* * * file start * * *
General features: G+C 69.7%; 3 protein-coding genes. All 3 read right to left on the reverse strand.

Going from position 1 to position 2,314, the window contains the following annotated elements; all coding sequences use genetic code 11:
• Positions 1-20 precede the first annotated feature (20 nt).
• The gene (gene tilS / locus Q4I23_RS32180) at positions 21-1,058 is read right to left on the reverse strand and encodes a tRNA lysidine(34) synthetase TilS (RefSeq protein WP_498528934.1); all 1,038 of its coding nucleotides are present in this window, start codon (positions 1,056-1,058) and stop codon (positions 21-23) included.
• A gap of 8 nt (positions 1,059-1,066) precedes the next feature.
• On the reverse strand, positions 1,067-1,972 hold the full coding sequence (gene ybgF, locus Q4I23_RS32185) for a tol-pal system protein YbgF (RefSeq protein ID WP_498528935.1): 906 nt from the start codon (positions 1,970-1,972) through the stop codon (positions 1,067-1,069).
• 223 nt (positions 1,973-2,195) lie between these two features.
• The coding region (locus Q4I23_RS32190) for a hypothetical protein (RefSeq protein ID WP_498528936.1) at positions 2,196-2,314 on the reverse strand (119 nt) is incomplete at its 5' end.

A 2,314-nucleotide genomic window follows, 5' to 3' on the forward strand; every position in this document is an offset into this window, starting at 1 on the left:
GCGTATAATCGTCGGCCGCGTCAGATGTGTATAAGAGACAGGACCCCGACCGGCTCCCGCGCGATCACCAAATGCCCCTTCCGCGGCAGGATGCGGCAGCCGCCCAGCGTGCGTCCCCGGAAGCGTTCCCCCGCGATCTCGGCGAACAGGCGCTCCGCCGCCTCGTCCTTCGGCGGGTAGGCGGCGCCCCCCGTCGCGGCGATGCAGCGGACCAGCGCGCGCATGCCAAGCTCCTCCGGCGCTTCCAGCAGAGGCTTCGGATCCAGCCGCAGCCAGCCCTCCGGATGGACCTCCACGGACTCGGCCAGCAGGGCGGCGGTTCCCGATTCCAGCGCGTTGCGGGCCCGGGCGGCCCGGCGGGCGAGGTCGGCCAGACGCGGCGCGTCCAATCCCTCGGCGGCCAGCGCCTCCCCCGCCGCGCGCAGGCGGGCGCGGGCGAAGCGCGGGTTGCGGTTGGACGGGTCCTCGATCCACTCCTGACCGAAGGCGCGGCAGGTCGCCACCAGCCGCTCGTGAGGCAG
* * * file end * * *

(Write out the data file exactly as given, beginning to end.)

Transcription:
General features: G+C 69.7%; 3 protein-coding genes. All 3 read right to left on the reverse strand.

Going from position 1 to position 2,314, the window contains the following annotated elements; all coding sequences use genetic code 11:
• Positions 1-20 precede the first annotated feature (20 nt).
• The gene (gene tilS / locus Q4I23_RS32180) at positions 21-1,058 is read right to left on the reverse strand and encodes a tRNA lysidine(34) synthetase TilS (RefSeq protein WP_498528934.1); all 1,038 of its coding nucleotides are present in this window, start codon (positions 1,056-1,058) and stop codon (positions 21-23) included.
• A gap of 8 nt (positions 1,059-1,066) precedes the next feature.
• On the reverse strand, positions 1,067-1,972 hold the full coding sequence (gene ybgF, locus Q4I23_RS32185) for a tol-pal system protein YbgF (RefSeq protein ID WP_498528935.1): 906 nt from the start codon (positions 1,970-1,972) through the stop codon (positions 1,067-1,069).
• 223 nt (positions 1,973-2,195) lie between these two features.
• The coding region (locus Q4I23_RS32190) for a hypothetical protein (RefSeq protein ID WP_498528936.1) at positions 2,196-2,314 on the reverse strand (119 nt) is incomplete at its 5' end.

A 2,314-nucleotide genomic window follows, 5' to 3' on the forward strand; every position in this document is an offset into this window, starting at 1 on the left:
GCGTATAATCGTCGGCCGCGTCAGATGTGTATAAGAGACAGGACCCCGACCGGCTCCCGCGCGATCACCAAATGCCCCTTCCGCGGCAGGATGCGGCAGCCGCCCAGCGTGCGTCCCCGGAAGCGTTCCCCCGCGATCTCGGCGAACAGGCGCTCCGCCGCCTCGTCCTTCGGCGGGTAGGCGGCGCCCCCCGTCGCGGCGATGCAGCGGACCAGCGCGCGCATGCCAAGCTCCTCCGGCGCTTCCAGCAGAGGCTTCGGATCCAGCCGCAGCCAGCCCTCCGGATGGACCTCCACGGACTCGGCCAGCAGGGCGGCGGTTCCCGATTCCAGCGCGTTGCGGGCCCGGGCGGCCCGGCGGGCGAGGTCGGCCAGACGCGGCGCGTCCAATCCCTCGGCGGCCAGCGCCTCCCCCGCCGCGCGCAGGCGGGCGCGGGCGAAGCGCGGGTTGCGGTTGGACGGGTCCTCGATCCACTCCTGACCGAAGGCGCGGCAGGTCGCCACCAGCCGCTCGTGAGGCAG